I am back in Dumaguete, arriving at 3:15pm via Philippine Airlines flight PR 293 from Manila. I have always told friends that I see Dumaguete as a smaller but better version of Phuket.
Dumaguete is an old town filled with young people. It is the home of Silliman University, one of the better universities in the country, and is is the region’s education capital. You can see the student population zooming past you in their motorbikes. Yes, Dumaguete is motorbikes country. If only I knew how to ride motorbikes myself….
I took a taxi from the airport, paying a flat rate of P150 to my hotel, La Residencia, one of three nice hotels in the prime tourist district known as the Boulevard. A hotel pick up would have cost me double but the friendly guy at the airport’s Tourism desk advised me to take a taxi instead. I actually liked the feel of La Residencia versus the antiseptic Bethel Guest House. Maybe because I know that the latter used to be a hospital.
Old-world charm at Rm 203, better than Bethel House or Honeycomb
The Boulevard defines this city. Hotels, bars and restaurants all facing the bay, with huge, centuries old acacia trees dotting the park at the edge of the water. In the afternoons, the boulevard is host to students out on a date, to families, and to visitors soaking in the feel of the city. At the far end of the boulevard is a cluster of umbrellas with tiny monobloc chairs and tables where one can sit and order from several stalls a choice of snacks. I ordered 5 pcs of squid balls, 2 baluts, and a bottle of Coke, all for P63. The friendly vendor who goes by the nickname Bata even gave me a swig of alcohol after I dirtied my hands from opening the balut. Talk about good service.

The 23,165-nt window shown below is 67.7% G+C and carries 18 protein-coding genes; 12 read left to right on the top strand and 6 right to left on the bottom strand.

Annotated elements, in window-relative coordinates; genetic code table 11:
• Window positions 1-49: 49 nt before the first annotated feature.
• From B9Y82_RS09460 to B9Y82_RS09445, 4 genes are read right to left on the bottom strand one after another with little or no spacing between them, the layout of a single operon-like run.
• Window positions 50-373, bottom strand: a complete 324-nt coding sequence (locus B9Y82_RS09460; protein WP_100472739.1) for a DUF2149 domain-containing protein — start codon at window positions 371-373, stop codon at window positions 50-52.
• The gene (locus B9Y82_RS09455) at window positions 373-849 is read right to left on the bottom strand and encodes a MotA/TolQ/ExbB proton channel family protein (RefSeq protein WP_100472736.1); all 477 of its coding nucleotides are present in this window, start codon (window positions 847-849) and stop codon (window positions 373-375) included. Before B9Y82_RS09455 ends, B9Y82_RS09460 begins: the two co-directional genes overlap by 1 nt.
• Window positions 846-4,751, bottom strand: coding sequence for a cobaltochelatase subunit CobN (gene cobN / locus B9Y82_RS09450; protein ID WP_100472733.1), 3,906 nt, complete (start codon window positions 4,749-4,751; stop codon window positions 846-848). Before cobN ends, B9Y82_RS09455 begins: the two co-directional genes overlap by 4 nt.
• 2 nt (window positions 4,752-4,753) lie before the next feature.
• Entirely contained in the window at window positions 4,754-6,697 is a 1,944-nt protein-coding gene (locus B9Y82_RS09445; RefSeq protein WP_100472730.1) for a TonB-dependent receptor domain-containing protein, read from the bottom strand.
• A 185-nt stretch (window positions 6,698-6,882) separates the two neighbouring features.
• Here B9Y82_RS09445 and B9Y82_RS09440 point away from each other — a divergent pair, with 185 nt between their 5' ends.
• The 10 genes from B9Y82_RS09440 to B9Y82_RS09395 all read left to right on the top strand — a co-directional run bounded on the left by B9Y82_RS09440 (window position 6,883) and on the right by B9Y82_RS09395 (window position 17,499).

The Boulevard at Night
In the evenings, the bars and restaurants come alive. Most if not all bars have outdoor seating, providing a nice holiday feel as you down your beers. There’s Coco Amigos, Happy Fred’s, Cafe Mamia’s, and a host of other restaurants serving Mediterranean, European, and Chinese Cuisine. There’s also a Shakey’s on the boulevard where I noticed that the crowd is essentially local.
The City Center
Dumaguete is a small big city. Most brands found in Manila are present in the many department stores, although there are no huge malls. The best city hotel is the new Hotel Nicanor, with rooms starting at P799, and a suite for 4 at P2,499.
Dumaguete as Base
Dumaguete is also the gateway to Siquijor. Ferries traverse the strait at least 4x during the day. Travel to Siquijor is one hour. Or one can also go to Sumilon Island, Apo Island, or even to Bais at the southern end of Cebu. That is if you ever feel like leaving Dumaguete at all.
Most Dumaguete hotels charge 30% extra during peak travel season. I have collected room tariff being charged at the moment, which is off-peak.
La Residencia Almar. Tel (035) 432 o888, 4220889, Mobile 09228217370. Standard room P1,325, de luxe P1,455, executive de luxe P1,720, executive suite P1,985, and family room P2,250. Room rates not inclusive of breakfast. Wakagi Japanese Restaurant, Don Atilano Steakhose, and a Filipino restaurant, all at the ground floor.
Bethel House. I stayed here on a previous trip, and it is still one of the better hotels. Others even say it is the best. Also on the boulevard.
Honeycomb Tourist Inn Tel (035)2251181, 4223184. Best value hotel on the boulevard. Rooms start at P800 single, P1,000 double. Double de luxe P1,200, Family de luxe 1,500. Breakfast included. I checked a de luxe room and found it to be clean and decent.
Hotel Nicanor, San Juan Street (city center, short walk to the boulevard). Tel (032)22633304225114 Mobile 0922 8894911. Rooms start at PP799 for single occupancy. Best room is Nicanor Suite, 4pax, at P2,499. Free internet connection in room. http://www.hotelnicanor.com